Police Commissioner Bill Bratton has promoted Benjamin Tucker as the first deputy commissioner of the NYPD.
Tucker, 63, was promoted Wednesday to the second-in-command position less than a week after Chief Philip Banks, who was expected to receive the promotion, resigned unexpectedly.
Tucker, a Bedford-Stuyvesant native, joined the department in 1969 as an 18 year old high school graduate. He later went on to earn degrees from John Jay College of Criminal Justice and Fordham University School of Law.
At a swearing-in ceremony,Bratton said he believes Tucker has “more than enough capability, talent, inspiration and love for this department.”
Bratton said Tucker brings a “strong legal background” to the role, along with his “collaborative” nature and experience working with the Civilian Complaint Review Board, an independent agency that investigates complaints made against NYPD officers. The commissioner said part of Tucker’s duties will be accelerating the department’s internal cases, adding he doesn’t like to see cases drag on for two or three years.
Tucker, who will also oversee the police academy as part of his duties, said the department is giving a careful look at how and when officers use force, and are proposing new tactics for academy students and refresher courses for seasoned officers.
Mayor Bill de Blasio said later Wednesday he has gotten to know Tucker over the last year and has been “impressed” by him, and called the new first deputy commissioner as an “intelligent, visionary leader.”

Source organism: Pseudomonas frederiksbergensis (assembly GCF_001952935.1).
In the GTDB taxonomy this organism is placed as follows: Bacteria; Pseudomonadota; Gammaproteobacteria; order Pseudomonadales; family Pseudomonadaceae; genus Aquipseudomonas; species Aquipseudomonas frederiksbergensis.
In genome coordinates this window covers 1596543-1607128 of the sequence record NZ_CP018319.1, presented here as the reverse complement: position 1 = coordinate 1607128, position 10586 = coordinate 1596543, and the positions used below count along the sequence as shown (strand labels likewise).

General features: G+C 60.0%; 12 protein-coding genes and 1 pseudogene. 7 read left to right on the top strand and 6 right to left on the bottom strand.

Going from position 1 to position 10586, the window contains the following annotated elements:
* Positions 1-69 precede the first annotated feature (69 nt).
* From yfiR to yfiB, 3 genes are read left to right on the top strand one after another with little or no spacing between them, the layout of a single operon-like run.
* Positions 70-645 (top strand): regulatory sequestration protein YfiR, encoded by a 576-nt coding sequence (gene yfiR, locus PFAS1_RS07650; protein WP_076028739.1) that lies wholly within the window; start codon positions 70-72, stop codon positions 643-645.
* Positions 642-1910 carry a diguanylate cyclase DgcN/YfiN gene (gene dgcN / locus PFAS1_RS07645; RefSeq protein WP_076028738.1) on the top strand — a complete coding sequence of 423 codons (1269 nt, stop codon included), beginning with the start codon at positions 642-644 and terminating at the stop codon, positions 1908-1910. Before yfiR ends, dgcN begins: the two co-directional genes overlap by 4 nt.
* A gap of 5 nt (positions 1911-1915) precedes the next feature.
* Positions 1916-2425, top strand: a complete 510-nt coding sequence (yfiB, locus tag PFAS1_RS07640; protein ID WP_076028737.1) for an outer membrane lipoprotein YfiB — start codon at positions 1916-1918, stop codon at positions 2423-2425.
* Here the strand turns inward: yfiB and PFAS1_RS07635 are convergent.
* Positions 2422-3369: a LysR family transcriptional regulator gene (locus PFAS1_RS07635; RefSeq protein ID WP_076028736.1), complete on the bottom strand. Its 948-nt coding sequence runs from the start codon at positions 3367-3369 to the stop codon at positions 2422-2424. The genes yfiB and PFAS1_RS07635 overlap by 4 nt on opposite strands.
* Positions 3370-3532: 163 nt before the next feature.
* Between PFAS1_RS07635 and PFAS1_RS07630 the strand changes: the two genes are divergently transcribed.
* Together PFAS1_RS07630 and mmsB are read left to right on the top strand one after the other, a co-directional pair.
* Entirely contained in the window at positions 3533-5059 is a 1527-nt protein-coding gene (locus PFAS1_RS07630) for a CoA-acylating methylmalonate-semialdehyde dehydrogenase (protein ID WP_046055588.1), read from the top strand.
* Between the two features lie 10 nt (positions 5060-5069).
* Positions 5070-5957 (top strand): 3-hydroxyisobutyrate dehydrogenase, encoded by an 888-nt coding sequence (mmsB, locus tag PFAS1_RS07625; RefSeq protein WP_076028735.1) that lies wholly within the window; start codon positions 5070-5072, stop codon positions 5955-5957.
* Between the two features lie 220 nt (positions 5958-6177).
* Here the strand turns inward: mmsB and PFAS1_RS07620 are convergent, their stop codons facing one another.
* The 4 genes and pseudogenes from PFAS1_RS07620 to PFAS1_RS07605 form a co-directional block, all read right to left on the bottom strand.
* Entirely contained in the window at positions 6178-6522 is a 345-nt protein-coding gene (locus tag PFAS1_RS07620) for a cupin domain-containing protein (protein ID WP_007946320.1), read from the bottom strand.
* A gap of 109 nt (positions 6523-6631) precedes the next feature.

De Blasio said Tucker understands “modern” law enforcement approaches from both a leadership standpoint and his roots as a beat cop in the department.
City council speaker Melissa Mark-Viverito said in a statement she was “pleased” with Tucker’s appointment.
“The makeup of NYPD’s top officials must reflect the full diversity of New York City as we seek to strengthen police-community relations which for too long have been strained,” Mark-Viverito said.
Last week, de Blasio and other local officials expressed disappointment at Bank’s sudden “retirement” for “professional reasons.”
On Friday, Banks, 50, sent out a Twitter message saying he was leaving the department.
Reuters reported that New York City council members Jumaane Williams and Vanessa Gibson believed Banks did not accept the first deputy commissioner promotion because he viewed it as a position without much power.
Public Advocate Letitia James said she was concerned that 10 months into the new administration a “top uniformed police officer believed that he has to resign.”
Council member Andy King, who serves as co-chair of the Black, Latino and Asian Caucus, said Banks had been a “familiar face in our communities of color,” and called his departure a “big loss” and “black eye for the NYPD.”